Locomotive 2016


From the publisher of Trains magazine, Locomotive 2019 is back with the latest trends, statistics, and inside stories from the exciting world of locomotives. This year’s edition pays tribute to the longtime locomotive builder ALCO, 50 years after the company ceased production. Other stories include: • Electro-Motive F59s: A story about two diesel-electric locomotives built by General Motors. • Mission Control: How Wabtec-GE remotely monitors locomotives around the globe. • All-New Motive Power Review: Exclusive listing of new locomotives and major rebuilds. • Updated Big Six Fleets by the Numbers: A look at this year’s trends. • And more!

United States
Kalmbach Publishing Co. - Magazines


emd marches to a new beat

The sweet rhythm of the two-stroke diesel has defined Electro-Motive locomotives since the dawn of dieseldom. From the 600-hp, eight-cylinder Winton 201A engines lowered onto the cast frames of the first Electro-Motive Corp. diesels — a pair of Delaware, Lackawanna & Western SC model switchers assembled by GE in Erie, Pa. — through the legendary 567 prime mover that powered EMD to generations of market domination, to its 645- and 710-series successors, EMD has held true to the two-stroke standard since 1934. That distinct EMD chant has been grooved in the soundtrack and psyche of railroading for more than 80 years. It’s a sound that transcends the subtle intonations of evolutionary advancements from 567 to 645 to 710 and knows not the limitations imposed by borders or oceans or cultures. Indeed,…

ode to the class 66

On May 10, 2016, two locomotives, both named Evening Star, stood face to face in the Great Hall of Britain’s National Railway Museum in York, England. They were similarly attired in the classic British Railways Brunswick green with orange-and-black striping. The elder Evening Star, 56-year-old 9F 2-10-0 No. 92220, was enshrined in York for its significance as the last steam locomotive BR built. It looked on as dignitaries bestowed its historic name upon GB Railfreight “Class 66” No. 66779, the last Electro-Motive JT42CWR to be built for the U.K. and European markets. Outfitting the Class 66 freight locomotive in the green livery reserved for BR express passenger steam locomotives was the inspiration of Railfreight’s head of engineering, Bob Tiller, and repeated an honor granted to the original Evening Star upon its…

locomotive 2016 motive power review

With 2015 marking the first full year of Tier 4 locomotive production, builders and their customers have settled in on the final stage of industry emissions compliance. Since early 2015, builders have been constructing three different classifications of locomotives, Tier 4, Tier 4 Credit, and non-certified, for use in North America. Rebuilt and remanufactured locomotives generally are not required to meet Tier 4 standards, and are not covered by the definitions listed below: — Tier 4 means the locomotive has been certified in compliance with strict Environmental Protection Agency guidelines that took effect at 12:01 a.m. on Jan. 1, 2015. New locomotives constructed after this date must meet (and maintain) Tier 4 emission standards to operate in the United States. — Tier 4 Credit means the locomotive was built after 12:01 a.m.…

emd’s tier 4 lineup

Electro-Motive Diesel is making its Tier 4 debut in 2016 with three new freight and passenger locomotive models and two new prime movers to drive them. Powered by the four-stroke EMD 1010 engine, the C-C SD70ACe-T4 and the four-motor, B1-1B SD70ACeP4-T4 are EMD’s longawaited Tier 4 freight models. The sleek, Caterpillar C175-20 powered F125 is the company’s new passenger locomotive. SD70ACe-T4 No. 1501 introduced the model at the Railway Supply Institute show in Minneapolis last fall. Nos. 1502 and 1503 went for testing at the Transportation Technology Center near Pueblo, Colo. Another 10 demonstrators were built in early 2016. The SD70ACe-T4’s 12-cylinder, four-cycle, two-stage turbocharged 1010 prime mover is a radical but necessary departure from the battle-tested, two-cycle engines that have powered EMD locomotives since the dawn of dieselization. EMD’s earlier attempt at…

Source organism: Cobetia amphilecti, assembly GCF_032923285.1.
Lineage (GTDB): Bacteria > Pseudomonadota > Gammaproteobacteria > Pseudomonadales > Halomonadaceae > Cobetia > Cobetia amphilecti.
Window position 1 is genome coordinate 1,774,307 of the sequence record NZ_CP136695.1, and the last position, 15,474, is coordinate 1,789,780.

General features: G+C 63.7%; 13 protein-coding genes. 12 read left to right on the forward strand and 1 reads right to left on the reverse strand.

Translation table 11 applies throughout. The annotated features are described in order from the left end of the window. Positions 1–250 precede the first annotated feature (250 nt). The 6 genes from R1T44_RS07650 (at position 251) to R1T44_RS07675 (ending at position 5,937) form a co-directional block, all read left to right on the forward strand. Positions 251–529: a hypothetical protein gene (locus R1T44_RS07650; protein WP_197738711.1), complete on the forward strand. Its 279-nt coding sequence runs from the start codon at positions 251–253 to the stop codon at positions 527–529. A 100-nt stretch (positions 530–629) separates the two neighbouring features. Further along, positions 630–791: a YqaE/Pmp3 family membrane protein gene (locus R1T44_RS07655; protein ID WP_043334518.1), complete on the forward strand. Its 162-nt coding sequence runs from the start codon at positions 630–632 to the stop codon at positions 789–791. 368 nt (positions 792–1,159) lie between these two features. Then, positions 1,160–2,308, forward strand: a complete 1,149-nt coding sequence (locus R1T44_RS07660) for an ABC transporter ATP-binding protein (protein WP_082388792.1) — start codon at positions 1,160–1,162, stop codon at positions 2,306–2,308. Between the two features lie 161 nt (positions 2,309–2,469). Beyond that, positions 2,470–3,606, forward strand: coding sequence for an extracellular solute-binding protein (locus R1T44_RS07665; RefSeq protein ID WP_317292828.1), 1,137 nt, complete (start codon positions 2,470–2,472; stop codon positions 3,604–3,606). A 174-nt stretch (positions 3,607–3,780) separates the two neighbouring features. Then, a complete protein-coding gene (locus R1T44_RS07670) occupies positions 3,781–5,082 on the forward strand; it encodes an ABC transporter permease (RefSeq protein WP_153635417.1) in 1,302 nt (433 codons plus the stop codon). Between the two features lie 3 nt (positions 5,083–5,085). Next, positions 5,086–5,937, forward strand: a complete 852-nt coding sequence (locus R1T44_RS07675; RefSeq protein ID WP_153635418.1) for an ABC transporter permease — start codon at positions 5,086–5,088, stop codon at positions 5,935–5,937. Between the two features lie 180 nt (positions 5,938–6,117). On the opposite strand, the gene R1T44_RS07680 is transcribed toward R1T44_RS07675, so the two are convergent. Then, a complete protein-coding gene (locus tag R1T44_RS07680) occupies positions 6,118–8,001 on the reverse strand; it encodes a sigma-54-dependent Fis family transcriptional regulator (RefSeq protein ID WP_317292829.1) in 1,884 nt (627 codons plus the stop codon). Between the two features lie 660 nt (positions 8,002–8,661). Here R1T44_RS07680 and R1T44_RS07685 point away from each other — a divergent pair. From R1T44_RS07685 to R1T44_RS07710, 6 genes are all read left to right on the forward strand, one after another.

size matters

Acquire one well-used SD40-2, cut it in two, add state-of-the-art technology, a new carbody and cab, and bingo: two versatile, brand-new switchers that are Tier 4 compliant. That’s the short story of Tractive Power Corp.’s new TP56 and TP70 industrial switchers. As Class I railroads continue to shed as many switching operations as possible, numerous industries have begun to perform their own switching or contract it to private operators. This, along with more stringent emission regulations, has opened a new market for small motive power. British Columbia-based Tractive Power has a unique solution: a compact (27-foot, 10-inch), robust, three-axle, diesel-electric switcher constructed using a single EMD HT-C truck, three D77 traction motors, and half the frame of an EMD SD40-2. The TP56 (56,000 pounds tractive effort) and TP70 (70,000 pounds tractive…


Their freshly painted cabs as blue as the winter sky, Norfolk Southern Nos. 4000 and 4001 march a loaded coal train up Starkey Hill on the south side of Roanoke, Va., on a sunny February 2016 afternoon. The bright blueand-gray color scheme worn by the two NS GEs is a radical departure from the road’s signature black and white — and a hint that there’s more to these newly rebuilt Dash 9s than meets the eye. In the cab of NS No. 4000, engineer Chad Jordan can vouch for the fact that flashy paint is the least radical feature of the two rebuilt GEs on the head end of his train. Assisted by a manned ES44AC helper set on the rear of the train, Jordan’s 20-year-old locomotives have the fit, feel,…